On Know Nothings and Secret Societies – 6

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know-nothing-soap

Know-Nothing Soap, Library of Congress, Repository: Library of Congress Prints and Photographs Division Washington, D.C. 20540 USA http://hdl.loc.gov/loc.pnp/pp.print

With the election of 1854, a stunning demonstration of the Know Nothings’ magnetic appeal, nativism became a new American rage.

Know Nothing candy, Know Nothing tea, and Know Nothing toothpicks were marketed, buses and stagecoaches received the charmed name, the clipper ship Know Nothing was launched in New York. Books appeared with “KN” on the cover, “Know Nothing” poems found easy publication, and the widely circulated Know Nothing Almanac or True American’s Manual was issued. The Almanac had schedules for sunset and moon phases mixed with a potpourri of nativist polemics, including stories of Catholic machinations in Ireland, statistics of foreigners in the almshouses and charity hospitals, as well as warnings of every kind of alien conspiracy. (1)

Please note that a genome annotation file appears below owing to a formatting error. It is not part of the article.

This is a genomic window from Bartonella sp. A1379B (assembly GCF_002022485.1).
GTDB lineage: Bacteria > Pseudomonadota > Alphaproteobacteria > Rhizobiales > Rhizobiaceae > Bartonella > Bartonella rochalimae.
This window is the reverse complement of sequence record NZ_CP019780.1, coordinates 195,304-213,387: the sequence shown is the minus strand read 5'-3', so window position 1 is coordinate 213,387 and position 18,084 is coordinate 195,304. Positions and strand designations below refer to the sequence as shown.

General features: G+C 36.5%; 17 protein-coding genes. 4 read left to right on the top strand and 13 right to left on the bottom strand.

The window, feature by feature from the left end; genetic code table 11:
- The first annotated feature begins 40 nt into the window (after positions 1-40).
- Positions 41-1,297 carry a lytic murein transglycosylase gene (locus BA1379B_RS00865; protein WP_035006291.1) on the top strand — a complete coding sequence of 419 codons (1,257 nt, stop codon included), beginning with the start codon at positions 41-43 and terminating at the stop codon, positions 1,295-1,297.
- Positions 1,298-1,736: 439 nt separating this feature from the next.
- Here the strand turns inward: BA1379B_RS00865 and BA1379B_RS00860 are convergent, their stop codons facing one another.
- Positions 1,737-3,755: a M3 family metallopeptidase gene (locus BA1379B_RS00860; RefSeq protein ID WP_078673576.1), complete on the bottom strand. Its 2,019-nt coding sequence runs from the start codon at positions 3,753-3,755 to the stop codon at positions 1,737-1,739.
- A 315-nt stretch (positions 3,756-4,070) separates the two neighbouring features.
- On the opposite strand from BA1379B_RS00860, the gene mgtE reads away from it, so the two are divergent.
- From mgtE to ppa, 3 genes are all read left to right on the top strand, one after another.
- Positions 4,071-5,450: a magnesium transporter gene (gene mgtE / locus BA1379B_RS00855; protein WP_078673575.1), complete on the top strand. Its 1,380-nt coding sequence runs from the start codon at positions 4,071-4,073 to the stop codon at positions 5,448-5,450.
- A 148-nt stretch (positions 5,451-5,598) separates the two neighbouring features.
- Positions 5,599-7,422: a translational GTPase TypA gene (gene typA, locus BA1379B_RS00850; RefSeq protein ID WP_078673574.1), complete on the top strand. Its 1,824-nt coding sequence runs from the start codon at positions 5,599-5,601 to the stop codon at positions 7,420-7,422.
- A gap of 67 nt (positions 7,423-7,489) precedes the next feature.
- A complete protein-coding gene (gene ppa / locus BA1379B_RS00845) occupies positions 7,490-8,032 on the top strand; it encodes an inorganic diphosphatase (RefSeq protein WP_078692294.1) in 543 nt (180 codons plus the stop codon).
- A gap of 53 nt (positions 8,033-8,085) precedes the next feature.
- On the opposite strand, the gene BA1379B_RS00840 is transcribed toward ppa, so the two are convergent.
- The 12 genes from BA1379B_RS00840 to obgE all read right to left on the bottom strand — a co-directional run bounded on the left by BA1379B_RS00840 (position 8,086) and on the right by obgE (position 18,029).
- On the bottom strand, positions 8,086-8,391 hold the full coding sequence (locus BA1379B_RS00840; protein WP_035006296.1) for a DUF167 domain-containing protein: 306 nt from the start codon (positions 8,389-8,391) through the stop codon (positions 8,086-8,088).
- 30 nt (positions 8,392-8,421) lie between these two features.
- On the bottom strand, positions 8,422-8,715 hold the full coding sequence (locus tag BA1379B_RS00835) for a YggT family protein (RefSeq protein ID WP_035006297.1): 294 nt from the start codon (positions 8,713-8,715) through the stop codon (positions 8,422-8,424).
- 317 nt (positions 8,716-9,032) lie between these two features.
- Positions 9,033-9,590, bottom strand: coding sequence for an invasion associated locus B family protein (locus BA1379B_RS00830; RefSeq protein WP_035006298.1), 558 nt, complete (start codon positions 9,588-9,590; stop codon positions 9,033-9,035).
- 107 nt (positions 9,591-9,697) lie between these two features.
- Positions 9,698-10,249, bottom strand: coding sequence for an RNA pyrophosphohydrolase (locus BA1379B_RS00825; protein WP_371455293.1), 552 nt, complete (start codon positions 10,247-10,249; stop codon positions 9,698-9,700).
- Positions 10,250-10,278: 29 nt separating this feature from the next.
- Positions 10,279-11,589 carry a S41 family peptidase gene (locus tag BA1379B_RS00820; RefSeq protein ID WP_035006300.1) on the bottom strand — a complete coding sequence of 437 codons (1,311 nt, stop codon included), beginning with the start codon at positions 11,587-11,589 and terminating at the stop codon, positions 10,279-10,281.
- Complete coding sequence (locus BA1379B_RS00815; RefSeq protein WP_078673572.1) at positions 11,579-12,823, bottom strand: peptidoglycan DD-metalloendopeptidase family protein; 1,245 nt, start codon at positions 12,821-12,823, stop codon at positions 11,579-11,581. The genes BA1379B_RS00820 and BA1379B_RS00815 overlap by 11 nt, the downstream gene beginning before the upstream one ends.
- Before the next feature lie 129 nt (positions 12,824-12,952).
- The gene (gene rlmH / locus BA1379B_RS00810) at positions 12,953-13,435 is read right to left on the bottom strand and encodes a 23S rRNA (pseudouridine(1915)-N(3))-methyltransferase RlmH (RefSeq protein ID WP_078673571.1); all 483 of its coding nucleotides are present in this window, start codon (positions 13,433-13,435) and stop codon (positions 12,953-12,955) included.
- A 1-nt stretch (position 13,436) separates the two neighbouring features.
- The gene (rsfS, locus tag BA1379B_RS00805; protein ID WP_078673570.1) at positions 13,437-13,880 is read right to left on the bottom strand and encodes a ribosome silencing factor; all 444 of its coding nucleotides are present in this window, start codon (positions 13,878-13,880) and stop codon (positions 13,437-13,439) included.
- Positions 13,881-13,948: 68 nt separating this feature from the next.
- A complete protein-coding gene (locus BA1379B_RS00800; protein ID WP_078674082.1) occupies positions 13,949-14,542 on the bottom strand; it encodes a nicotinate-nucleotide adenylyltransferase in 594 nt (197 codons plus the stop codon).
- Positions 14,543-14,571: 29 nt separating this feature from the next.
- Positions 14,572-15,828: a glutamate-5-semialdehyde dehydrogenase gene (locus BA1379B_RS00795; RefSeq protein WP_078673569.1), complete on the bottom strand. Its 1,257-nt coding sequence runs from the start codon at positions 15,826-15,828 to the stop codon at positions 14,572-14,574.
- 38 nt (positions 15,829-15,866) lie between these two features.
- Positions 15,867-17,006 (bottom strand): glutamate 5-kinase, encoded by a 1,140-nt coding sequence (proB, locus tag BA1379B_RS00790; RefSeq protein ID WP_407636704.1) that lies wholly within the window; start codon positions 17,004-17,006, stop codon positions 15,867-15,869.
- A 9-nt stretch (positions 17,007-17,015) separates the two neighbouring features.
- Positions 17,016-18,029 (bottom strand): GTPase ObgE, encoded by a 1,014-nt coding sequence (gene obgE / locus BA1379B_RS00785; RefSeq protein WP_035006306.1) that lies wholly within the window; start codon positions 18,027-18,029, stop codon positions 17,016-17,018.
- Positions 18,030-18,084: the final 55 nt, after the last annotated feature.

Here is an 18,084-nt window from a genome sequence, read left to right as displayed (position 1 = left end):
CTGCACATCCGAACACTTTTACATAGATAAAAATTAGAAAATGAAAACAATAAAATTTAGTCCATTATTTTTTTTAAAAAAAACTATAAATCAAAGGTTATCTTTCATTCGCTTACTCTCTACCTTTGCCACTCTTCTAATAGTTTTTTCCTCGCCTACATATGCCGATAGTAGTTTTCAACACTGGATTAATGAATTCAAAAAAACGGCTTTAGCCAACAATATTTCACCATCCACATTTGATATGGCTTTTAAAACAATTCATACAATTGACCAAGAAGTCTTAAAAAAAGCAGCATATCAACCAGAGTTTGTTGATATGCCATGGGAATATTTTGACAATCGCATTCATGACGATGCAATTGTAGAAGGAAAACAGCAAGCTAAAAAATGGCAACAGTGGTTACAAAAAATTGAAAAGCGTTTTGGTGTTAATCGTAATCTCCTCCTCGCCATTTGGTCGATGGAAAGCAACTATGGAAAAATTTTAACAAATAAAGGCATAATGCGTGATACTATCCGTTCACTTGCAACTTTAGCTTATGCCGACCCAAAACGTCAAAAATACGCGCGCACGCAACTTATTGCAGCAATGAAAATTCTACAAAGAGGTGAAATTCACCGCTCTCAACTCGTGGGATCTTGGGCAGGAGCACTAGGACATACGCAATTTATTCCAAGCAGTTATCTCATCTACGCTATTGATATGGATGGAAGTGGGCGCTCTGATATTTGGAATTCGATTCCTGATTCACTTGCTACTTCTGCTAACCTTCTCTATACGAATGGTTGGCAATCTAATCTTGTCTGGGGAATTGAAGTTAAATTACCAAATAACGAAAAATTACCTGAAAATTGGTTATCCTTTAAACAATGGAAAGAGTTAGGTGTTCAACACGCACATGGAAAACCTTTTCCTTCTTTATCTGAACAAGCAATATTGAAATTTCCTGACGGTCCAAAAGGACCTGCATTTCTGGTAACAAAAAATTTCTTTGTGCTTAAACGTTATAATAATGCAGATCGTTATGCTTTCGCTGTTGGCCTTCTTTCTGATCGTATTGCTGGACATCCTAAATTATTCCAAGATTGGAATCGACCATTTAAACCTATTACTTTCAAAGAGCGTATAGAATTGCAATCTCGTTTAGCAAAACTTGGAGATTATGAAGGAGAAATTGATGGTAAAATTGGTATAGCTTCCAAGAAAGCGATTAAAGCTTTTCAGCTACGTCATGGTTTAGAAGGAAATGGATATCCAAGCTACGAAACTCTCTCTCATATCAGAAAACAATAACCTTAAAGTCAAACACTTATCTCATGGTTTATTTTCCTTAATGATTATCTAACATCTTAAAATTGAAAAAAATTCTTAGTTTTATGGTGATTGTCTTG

What had humble beginnings, as a fraternity, was now the American party. “Those in the movement remained proud of the secret order at the heart of the political organization.”  (1)
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(1) David H. Bennett, The Party of Fear: From Nativist Movements to the New Right in American History, 115.

About the image: An illustrated advertising label for soap manufactured in Boston, interesting for its imagery and allusion to the popular “Know Nothing” or nativist movement. In the foreground are two American Indians, emblematic of the movement’s prejudice against the foreign-born. In the lower right is a seated brave, leaning against a rock and holding a pipe. Above him a large American flag, with thirty-one stars, unfurls across the main picture area. The flag is supported in the upper left corner by an Indian woman, who points to the words “Know Nothing Soap” emblazoned on it. In the background is a landscape with tepees and a campfire on the bank of a stream.
Medium: 1 print : lithograph printed in red, grey, blue, and black on coated paper ; 15.2 x 12.6 cm. (image)
Created/Published:1854.